Tooling Around 

The last official event in our calendar before we head off in under a month went without a hitch. It was a presentation, the third time we have held it and the biggest list of names we have had to get through.

Once again, I managed to secure my reputation as the fastest MC in the West. Before we had started, I  had been asked about a list of names that I planned to read out. They were the team members who were not able to attend. There was some concern that this would add even more minutes to an event that was under considerable time pressure.

‘Don’t worry,’ I announced, ‘I ran through that list this morning. It will take me seven seconds.’

After the event, which ran without a hitch, I asked my colleague whether I had made the seven second deadline.

‘No,’ she said, ‘you beat it.’

It must have been the aural equivalent of watching the credits roll on an American TV show, but I was glad we included it. The point was not so much to stop and pause at each name, but to recognise people for all over the state who had not been able to travel down or up for a one hour reception.

Today the team was back at work, all of us bleary eyed, all of us having slept really badly for various reasons: a persistent cat in one case, noisy weather another and in my own case the fact that now we have nothing between us and the main event, which will involve escorting a team of almost 80 to the other side of the country and making their trip a success.

One of the things on the To Do list, was to buy a toolbox for us to travel with that will contain all the equipment we might need onsite at the event. I got into the car with my colleague and we headed to the nearest hardware store.

I think it is fairly safe to say that despite the face we are both capable, mature women, we were well out of our league. It is not a gender thing – I experienced the same giddy feeling of disorientation when I made the mistake one time of accompanying my mother to a large chain store which sells sewing stuff. I was almost instantly overwhelmed by the bolts of fabric and shelves stacked with craft items and rows of zips.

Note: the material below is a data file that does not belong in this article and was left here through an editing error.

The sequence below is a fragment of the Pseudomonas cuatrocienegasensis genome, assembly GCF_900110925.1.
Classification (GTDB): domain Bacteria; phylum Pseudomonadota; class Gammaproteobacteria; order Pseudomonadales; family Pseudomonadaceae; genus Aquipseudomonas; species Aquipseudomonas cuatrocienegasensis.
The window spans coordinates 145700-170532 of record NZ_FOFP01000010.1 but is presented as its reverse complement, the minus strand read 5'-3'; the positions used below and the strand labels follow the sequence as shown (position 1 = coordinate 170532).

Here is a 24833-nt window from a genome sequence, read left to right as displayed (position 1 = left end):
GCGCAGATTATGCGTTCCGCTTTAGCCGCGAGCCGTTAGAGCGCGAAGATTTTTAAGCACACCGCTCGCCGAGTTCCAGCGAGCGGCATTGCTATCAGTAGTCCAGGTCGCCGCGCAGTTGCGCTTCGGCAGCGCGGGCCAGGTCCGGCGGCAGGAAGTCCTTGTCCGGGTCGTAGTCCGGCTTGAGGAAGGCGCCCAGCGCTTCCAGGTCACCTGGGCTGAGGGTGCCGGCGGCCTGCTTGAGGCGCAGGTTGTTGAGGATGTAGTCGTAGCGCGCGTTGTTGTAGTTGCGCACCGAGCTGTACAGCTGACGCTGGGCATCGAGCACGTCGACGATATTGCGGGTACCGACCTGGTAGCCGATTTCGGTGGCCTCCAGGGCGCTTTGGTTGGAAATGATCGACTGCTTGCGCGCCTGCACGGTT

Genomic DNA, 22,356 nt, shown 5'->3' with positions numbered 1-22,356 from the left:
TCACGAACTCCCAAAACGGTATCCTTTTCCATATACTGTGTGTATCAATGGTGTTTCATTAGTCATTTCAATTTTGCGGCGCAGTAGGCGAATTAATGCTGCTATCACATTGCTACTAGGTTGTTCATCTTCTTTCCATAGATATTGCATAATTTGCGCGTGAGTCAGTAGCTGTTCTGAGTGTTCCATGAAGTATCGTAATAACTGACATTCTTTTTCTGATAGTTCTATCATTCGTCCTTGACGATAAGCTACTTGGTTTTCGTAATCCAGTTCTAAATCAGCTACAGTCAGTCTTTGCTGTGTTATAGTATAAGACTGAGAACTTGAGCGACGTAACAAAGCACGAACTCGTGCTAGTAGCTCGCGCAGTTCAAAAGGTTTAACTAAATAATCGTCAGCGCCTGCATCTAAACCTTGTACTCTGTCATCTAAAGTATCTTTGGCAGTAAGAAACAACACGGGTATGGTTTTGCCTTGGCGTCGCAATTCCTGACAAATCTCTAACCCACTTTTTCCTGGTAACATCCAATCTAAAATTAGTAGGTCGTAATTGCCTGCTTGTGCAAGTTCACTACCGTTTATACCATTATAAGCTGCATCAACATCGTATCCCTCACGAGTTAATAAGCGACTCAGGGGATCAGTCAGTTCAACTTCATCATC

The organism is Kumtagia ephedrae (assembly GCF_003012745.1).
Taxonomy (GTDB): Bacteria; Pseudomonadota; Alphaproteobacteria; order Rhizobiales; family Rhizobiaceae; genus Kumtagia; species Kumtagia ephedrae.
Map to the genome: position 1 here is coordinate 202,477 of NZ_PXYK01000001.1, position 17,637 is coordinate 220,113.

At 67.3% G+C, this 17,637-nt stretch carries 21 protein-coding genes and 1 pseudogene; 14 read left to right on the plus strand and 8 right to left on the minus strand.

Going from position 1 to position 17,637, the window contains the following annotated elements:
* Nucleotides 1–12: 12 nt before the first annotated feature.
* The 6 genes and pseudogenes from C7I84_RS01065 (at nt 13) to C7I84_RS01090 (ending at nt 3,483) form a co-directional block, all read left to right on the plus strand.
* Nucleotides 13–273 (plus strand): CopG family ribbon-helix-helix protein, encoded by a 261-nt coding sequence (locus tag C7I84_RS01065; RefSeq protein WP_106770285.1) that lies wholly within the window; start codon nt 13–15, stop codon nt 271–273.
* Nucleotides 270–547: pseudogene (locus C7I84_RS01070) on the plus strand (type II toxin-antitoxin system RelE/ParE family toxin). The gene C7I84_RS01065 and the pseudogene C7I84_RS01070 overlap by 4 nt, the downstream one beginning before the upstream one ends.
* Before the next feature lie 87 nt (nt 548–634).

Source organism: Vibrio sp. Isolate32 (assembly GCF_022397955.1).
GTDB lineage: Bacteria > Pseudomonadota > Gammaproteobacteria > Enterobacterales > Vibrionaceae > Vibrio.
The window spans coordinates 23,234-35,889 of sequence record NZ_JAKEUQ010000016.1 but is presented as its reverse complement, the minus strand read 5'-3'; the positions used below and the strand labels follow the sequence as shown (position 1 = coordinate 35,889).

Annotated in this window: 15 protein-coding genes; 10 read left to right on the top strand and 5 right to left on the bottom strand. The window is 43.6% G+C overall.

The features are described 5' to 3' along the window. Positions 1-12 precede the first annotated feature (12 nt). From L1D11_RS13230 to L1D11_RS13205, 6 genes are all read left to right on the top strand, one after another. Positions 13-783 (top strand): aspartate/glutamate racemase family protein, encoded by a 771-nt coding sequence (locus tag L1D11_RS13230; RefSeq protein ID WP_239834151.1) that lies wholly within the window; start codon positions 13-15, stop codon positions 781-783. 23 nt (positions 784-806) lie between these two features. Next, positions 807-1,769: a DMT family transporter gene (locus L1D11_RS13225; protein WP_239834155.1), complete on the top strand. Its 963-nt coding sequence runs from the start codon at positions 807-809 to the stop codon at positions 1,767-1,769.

Almost instantly my colleague was drawn to a large display of batteries.

‘We should get some,’she said. ‘Don’t you think?’

‘I suppose so.’ I said.

She threw a packet in the trolley. I looked at them.

‘These are AAA batteries,’ I said, ‘how many TV remote control units are we planning to change the batteries for while we are there?’

‘You are right,’ she said, removed them and went to grab a pack of about 100 AA ones.

‘I don’t think we are going to need that many,’ I suggested.’Get the pack of 20, but the good brand, not those weird golden ones.’

She swapped the packets over.

‘Let’s do the toolbox,’ I said.

Somehow between asking for directions to the toolboxes and going there, we got separated. I stood next to a row of shiny boxes convinced that she was coming, while she was elsewhere pulling plastic ones off the shelf assuming I would be right along.

Eventually I found her looking at a largish black one with a handle and wheels.

‘I like this one,’ she said.

‘Because it has three drawers all of different sizes?’  I asked.

‘Because it is in our team colours,’ she answered.

She was right. The only problem was working out how to open the ‘drawers’ but after quite a lot of swearing and kicking, I managed to work out that they sort of slid back from eachother, leaving three open chests. I got it open and then slid the chest back up again.

‘This is the one,’ I said, closing it.

‘I hope we can get it open again,’ my colleague said.

‘Let’s not try again for a while,’ I said. ‘We need time to recover.’

We wheeled it to the counter and the guy there rang through the toolbox and our other purchases, which included a Stanley knife and Gaffa tape. We may not need any, but if there is one thing I know, it is that the only thing that makes me feel safer than having Gaffa tape around, is having Gaffa tape and WD40.

‘Why don’t we put the stuff we have bought in the toolbox? I suggested.

‘You can have a go if you like,’ said the bloke on the till, ‘but I can never get those bloody things open.’

Not just us then. Still, it is in the team colours.

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